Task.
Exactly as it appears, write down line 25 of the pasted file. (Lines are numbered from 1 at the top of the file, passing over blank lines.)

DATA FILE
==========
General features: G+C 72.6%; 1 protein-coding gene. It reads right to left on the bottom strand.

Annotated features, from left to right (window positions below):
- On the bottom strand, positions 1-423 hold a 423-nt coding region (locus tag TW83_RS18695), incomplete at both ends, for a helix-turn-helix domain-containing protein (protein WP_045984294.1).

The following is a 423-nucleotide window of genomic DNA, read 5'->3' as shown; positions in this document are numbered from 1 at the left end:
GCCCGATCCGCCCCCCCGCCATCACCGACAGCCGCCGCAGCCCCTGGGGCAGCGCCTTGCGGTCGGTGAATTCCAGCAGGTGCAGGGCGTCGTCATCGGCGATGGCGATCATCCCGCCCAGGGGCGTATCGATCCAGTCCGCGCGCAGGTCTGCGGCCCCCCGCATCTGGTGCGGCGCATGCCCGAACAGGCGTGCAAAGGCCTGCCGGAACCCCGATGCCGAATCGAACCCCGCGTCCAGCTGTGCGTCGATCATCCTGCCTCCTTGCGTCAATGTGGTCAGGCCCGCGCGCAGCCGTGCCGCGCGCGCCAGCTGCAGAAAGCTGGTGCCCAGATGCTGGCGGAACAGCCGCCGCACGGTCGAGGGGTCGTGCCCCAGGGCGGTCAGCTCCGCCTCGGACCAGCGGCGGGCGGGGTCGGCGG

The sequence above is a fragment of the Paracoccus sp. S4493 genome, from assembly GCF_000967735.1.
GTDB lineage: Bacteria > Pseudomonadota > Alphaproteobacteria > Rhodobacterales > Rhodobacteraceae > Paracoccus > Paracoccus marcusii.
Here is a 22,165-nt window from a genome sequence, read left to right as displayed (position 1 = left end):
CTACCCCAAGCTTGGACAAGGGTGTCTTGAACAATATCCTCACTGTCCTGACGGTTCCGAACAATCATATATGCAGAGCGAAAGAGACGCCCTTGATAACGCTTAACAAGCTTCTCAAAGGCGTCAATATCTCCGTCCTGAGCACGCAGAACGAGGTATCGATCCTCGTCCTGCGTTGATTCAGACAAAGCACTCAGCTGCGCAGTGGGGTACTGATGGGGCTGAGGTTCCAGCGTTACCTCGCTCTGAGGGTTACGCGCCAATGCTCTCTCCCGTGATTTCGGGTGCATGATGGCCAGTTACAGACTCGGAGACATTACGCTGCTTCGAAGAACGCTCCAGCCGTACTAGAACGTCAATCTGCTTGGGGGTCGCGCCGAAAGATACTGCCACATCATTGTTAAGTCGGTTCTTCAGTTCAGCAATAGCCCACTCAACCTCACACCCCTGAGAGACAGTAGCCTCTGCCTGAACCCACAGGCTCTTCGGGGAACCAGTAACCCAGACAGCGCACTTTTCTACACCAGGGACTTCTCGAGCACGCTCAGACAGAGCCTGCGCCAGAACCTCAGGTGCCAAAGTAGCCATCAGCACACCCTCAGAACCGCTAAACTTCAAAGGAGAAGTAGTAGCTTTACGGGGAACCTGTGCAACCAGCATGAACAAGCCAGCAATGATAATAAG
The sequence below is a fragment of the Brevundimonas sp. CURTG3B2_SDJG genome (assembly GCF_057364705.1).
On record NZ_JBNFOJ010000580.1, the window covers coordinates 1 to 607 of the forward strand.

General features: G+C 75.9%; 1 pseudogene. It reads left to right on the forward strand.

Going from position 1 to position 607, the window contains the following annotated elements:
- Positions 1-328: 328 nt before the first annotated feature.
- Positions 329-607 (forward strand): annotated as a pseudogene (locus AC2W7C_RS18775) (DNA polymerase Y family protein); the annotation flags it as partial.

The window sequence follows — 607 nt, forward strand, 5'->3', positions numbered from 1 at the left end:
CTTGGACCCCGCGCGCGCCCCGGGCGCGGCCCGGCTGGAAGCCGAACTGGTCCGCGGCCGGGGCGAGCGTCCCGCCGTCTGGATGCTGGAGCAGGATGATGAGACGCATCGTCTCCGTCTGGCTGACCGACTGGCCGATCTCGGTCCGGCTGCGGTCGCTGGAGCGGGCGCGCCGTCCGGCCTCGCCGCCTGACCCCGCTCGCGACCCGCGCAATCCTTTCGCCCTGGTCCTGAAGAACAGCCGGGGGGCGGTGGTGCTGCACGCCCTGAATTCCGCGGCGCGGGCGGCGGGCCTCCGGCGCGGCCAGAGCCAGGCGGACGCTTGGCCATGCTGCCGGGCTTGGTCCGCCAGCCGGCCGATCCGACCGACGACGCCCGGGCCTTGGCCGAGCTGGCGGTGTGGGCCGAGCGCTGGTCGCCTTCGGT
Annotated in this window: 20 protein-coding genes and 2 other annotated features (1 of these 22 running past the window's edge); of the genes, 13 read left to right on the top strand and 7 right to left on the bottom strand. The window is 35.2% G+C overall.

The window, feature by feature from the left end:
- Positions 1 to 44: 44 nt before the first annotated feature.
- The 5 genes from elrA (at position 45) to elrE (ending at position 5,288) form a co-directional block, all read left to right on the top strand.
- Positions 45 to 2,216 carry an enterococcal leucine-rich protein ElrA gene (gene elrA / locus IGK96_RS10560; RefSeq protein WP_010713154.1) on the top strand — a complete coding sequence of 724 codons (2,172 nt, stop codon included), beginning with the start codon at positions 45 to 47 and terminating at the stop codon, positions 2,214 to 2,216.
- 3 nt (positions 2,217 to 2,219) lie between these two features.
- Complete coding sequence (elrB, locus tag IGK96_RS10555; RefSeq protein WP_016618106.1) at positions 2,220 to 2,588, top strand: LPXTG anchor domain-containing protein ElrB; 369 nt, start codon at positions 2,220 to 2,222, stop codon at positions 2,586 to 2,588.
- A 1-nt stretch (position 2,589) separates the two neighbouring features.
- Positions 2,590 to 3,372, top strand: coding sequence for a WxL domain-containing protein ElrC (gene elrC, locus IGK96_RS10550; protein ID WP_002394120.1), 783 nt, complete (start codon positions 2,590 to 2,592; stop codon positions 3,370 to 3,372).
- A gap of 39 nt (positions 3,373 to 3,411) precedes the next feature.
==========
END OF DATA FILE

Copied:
- A 1-nt stretch (position 2,589) separates the two neighbouring features.